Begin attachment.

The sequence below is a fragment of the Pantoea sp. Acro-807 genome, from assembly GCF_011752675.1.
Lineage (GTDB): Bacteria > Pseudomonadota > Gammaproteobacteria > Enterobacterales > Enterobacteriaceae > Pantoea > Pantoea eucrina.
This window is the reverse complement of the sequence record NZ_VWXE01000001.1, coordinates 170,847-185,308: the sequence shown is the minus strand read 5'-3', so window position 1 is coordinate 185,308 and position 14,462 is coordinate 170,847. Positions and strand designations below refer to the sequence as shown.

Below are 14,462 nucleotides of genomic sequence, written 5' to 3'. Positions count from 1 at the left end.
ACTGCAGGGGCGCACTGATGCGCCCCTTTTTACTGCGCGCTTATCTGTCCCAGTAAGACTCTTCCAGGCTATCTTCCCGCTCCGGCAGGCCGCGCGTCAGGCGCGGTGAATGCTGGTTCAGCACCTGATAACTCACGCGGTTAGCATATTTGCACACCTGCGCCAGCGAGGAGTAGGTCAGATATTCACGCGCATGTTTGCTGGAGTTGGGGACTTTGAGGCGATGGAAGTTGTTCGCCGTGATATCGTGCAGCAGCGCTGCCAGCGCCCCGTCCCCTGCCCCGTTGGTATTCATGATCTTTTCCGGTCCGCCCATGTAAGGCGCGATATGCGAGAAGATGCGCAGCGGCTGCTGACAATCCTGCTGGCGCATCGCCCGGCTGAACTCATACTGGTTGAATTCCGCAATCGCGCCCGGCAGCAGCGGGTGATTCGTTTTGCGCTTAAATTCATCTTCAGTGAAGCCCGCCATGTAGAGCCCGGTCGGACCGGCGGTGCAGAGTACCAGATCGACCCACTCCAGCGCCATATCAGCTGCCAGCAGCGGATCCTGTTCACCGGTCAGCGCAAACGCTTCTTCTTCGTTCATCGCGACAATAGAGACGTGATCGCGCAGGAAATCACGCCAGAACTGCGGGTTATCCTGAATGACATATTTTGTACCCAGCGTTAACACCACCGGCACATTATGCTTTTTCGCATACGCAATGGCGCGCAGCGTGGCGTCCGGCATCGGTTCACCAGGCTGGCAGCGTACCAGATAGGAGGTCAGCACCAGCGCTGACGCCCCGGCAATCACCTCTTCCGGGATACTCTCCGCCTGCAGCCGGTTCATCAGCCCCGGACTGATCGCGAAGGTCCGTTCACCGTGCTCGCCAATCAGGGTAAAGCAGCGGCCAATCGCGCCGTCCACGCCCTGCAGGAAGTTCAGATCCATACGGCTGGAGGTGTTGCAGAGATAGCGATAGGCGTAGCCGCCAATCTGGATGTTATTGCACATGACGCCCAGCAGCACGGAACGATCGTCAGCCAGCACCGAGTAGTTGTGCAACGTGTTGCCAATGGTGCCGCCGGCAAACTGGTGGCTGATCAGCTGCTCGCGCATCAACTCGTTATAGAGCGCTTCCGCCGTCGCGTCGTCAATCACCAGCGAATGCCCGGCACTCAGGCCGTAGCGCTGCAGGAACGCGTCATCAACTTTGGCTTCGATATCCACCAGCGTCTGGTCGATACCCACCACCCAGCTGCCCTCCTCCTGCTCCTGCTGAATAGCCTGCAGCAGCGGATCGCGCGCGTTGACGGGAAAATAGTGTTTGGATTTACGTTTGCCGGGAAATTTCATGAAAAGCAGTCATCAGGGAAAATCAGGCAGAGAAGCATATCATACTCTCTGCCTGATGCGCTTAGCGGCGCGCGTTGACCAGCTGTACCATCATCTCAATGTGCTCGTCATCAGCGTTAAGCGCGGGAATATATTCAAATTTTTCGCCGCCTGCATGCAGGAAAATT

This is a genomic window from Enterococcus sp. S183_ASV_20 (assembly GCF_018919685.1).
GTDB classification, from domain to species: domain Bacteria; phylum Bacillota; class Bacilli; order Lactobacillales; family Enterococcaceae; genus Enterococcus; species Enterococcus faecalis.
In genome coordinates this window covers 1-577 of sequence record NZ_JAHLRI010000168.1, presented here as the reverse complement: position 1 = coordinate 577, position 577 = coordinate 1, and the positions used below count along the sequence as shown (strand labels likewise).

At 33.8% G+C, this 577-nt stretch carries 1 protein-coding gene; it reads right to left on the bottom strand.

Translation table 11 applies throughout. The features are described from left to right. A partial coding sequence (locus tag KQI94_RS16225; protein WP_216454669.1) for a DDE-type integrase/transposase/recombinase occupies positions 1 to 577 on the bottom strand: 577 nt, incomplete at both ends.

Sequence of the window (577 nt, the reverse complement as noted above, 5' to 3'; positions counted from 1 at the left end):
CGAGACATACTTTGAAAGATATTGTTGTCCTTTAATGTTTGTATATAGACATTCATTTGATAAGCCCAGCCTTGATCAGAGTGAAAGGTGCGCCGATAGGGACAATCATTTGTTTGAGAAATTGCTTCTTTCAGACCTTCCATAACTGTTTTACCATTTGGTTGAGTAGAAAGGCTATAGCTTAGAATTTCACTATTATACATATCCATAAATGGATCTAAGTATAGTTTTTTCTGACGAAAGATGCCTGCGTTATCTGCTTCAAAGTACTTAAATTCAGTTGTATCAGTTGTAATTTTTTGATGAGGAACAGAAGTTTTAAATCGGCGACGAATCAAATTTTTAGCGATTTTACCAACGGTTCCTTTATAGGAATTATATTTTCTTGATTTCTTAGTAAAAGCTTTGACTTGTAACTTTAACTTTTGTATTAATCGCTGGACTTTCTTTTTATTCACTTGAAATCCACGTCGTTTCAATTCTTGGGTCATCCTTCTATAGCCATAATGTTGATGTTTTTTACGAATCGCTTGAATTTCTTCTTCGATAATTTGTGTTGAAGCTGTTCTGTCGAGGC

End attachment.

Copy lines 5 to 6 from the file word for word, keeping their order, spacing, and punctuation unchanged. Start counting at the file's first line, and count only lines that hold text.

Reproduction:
ACTGCAGGGGCGCACTGATGCGCCCCTTTTTACTGCGCGCTTATCTGTCCCAGTAAGACTCTTCCAGGCTATCTTCCCGCTCCGGCAGGCCGCGCGTCAGGCGCGGTGAATGCTGGTTCAGCACCTGATAACTCACGCGGTTAGCATATTTGCACACCTGCGCCAGCGAGGAGTAGGTCAGATATTCACGCGCATGTTTGCTGGAGTTGGGGACTTTGAGGCGATGGAAGTTGTTCGCCGTGATATCGTGCAGCAGCGCTGCCAGCGCCCCGTCCCCTGCCCCGTTGGTATTCATGATCTTTTCCGGTCCGCCCATGTAAGGCGCGATATGCGAGAAGATGCGCAGCGGCTGCTGACAATCCTGCTGGCGCATCGCCCGGCTGAACTCATACTGGTTGAATTCCGCAATCGCGCCCGGCAGCAGCGGGTGATTCGTTTTGCGCTTAAATTCATCTTCAGTGAAGCCCGCCATGTAGAGCCCGGTCGGACCGGCGGTGCAGAGTACCAGATCGACCCACTCCAGCGCCATATCAGCTGCCAGCAGCGGATCCTGTTCACCGGTCAGCGCAAACGCTTCTTCTTCGTTCATCGCGACAATAGAGACGTGATCGCGCAGGAAATCACGCCAGAACTGCGGGTTATCCTGAATGACATATTTTGTACCCAGCGTTAACACCACCGGCACATTATGCTTTTTCGCATACGCAATGGCGCGCAGCGTGGCGTCCGGCATCGGTTCACCAGGCTGGCAGCGTACCAGATAGGAGGTCAGCACCAGCGCTGACGCCCCGGCAATCACCTCTTCCGGGATACTCTCCGCCTGCAGCCGGTTCATCAGCCCCGGACTGATCGCGAAGGTCCGTTCACCGTGCTCGCCAATCAGGGTAAAGCAGCGGCCAATCGCGCCGTCCACGCCCTGCAGGAAGTTCAGATCCATACGGCTGGAGGTGTTGCAGAGATAGCGATAGGCGTAGCCGCCAATCTGGATGTTATTGCACATGACGCCCAGCAGCACGGAACGATCGTCAGCCAGCACCGAGTAGTTGTGCAACGTGTTGCCAATGGTGCCGCCGGCAAACTGGTGGCTGATCAGCTGCTCGCGCATCAACTCGTTATAGAGCGCTTCCGCCGTCGCGTCGTCAATCACCAGCGAATGCCCGGCACTCAGGCCGTAGCGCTGCAGGAACGCGTCATCAACTTTGGCTTCGATATCCACCAGCGTCTGGTCGATACCCACCACCCAGCTGCCCTCCTCCTGCTCCTGCTGAATAGCCTGCAGCAGCGGATCGCGCGCGTTGACGGGAAAATAGTGTTTGGATTTACGTTTGCCGGGAAATTTCATGAAAAGCAGTCATCAGGGAAAATCAGGCAGAGAAGCATATCATACTCTCTGCCTGATGCGCTTAGCGGCGCGCGTTGACCAGCTGTACCATCATCTCAATGTGCTCGTCATCAGCGTTAAGCGCGGGAATATATTCAAATTTTTCGCCGCCTGCATGCAGGAAAATT

This is a genomic window from Enterococcus sp. S183_ASV_20 (assembly GCF_018919685.1).